This study states that Ischemia-reperfusion injury (IRI) is one of the major risk factors implicated in morbidity and mortality associated with cardiovascular disease. During cardiac ischemia, the build-up of acidic metabolites results in decreased intracellular and extracellular pH that can reach as low as 6.0-6.5. The resulting tissue acidosis exacerbates ischemic injury and significantly impacts cardiac function.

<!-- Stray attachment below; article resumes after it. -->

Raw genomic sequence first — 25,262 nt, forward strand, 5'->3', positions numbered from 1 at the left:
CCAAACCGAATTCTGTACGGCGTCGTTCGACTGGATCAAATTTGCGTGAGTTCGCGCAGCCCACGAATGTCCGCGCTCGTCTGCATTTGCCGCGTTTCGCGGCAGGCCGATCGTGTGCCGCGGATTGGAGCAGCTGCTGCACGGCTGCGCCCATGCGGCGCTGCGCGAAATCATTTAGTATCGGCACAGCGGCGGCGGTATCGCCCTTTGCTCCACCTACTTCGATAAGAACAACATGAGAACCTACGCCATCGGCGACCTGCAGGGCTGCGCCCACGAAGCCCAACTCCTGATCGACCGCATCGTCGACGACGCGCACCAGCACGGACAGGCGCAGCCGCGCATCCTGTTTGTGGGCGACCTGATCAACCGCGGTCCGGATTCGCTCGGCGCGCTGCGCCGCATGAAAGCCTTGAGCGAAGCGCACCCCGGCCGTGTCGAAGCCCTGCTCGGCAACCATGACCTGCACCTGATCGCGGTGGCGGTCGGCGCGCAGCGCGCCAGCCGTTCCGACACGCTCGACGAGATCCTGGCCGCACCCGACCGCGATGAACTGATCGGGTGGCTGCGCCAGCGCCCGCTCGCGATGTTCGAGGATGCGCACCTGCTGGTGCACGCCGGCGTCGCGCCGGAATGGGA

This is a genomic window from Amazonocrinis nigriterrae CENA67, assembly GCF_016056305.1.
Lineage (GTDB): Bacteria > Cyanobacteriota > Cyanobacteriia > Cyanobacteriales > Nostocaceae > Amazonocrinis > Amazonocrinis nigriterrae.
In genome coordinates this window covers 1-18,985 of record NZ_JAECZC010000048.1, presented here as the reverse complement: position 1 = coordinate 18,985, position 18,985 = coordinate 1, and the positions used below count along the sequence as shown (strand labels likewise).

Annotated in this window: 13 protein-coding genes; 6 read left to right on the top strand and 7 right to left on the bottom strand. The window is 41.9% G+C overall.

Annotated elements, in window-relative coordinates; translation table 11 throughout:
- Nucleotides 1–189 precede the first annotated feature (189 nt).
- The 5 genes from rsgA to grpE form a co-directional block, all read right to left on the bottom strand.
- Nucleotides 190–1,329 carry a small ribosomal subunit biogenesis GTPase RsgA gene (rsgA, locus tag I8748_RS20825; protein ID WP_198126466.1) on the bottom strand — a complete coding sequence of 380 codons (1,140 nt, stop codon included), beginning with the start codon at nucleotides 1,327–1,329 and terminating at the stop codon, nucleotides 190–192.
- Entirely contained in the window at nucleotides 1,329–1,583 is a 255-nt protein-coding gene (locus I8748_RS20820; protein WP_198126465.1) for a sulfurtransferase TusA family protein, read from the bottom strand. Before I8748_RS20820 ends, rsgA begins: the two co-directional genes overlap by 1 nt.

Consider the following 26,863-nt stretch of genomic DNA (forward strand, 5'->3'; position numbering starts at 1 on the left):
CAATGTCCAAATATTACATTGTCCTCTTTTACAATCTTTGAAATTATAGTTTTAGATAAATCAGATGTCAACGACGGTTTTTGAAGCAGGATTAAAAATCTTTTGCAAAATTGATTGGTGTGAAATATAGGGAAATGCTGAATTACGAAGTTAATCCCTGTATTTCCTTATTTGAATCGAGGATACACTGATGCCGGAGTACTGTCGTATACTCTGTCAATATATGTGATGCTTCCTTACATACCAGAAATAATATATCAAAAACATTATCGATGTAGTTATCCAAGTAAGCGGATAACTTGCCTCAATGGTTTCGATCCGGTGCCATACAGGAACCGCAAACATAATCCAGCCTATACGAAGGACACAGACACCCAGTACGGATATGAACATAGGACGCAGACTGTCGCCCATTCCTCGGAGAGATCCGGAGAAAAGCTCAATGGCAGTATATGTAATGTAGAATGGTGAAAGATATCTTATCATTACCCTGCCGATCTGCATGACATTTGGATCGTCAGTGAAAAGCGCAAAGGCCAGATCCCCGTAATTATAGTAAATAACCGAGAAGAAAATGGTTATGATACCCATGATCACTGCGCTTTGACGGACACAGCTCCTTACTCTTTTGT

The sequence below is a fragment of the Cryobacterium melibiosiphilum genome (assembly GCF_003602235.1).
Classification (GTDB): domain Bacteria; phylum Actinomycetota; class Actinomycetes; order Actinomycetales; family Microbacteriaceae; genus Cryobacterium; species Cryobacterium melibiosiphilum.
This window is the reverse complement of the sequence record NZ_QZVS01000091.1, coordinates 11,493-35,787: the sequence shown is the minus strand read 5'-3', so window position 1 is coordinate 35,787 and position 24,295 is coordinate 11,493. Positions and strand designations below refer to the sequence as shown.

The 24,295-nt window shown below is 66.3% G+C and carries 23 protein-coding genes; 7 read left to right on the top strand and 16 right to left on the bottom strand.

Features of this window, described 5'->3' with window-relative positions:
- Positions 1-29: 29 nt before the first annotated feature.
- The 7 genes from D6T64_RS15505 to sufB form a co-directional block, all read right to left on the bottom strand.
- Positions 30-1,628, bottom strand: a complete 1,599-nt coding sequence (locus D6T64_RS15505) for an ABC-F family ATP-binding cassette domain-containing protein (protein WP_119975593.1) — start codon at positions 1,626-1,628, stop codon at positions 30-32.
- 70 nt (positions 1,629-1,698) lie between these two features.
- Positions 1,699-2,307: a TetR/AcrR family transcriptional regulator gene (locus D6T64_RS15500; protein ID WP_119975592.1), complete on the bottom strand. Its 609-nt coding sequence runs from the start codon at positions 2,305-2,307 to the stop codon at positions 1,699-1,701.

We used genetic and pharmacological methods to investigate the role of acid sensing ion channel 1a (ASIC1a) in cardiac IRI at the cellular and whole organ level. Human induced pluripotent stem cell derived cardiomyocytes (hiPSC-CMs) as well as ex vivo and in vivo models of IRI were used to test the efficacy of ASIC1a inhibitors as pre- and post-conditioning therapeutic agents. Analysis of human complex trait genetics indicate that variants in the ASIC1 genetic locus are significantly associated with cardiac and cerebrovascular ischemic injuries. Using hiPSC-CMs in vitro and murine ex vivo heart models, we demonstrate that genetic ablation of ASIC1a improves cardiomyocyte viability after acute IRI. Therapeutic blockade of ASIC1a using specific and potent pharmacological inhibitors recapitulates this cardioprotective effect. We used an in vivo model of myocardial infarction (MI) and two models of ex vivo donor heart procurement and storage as clinical models to show that ASIC1a inhibition improves post-IRI cardiac viability. 

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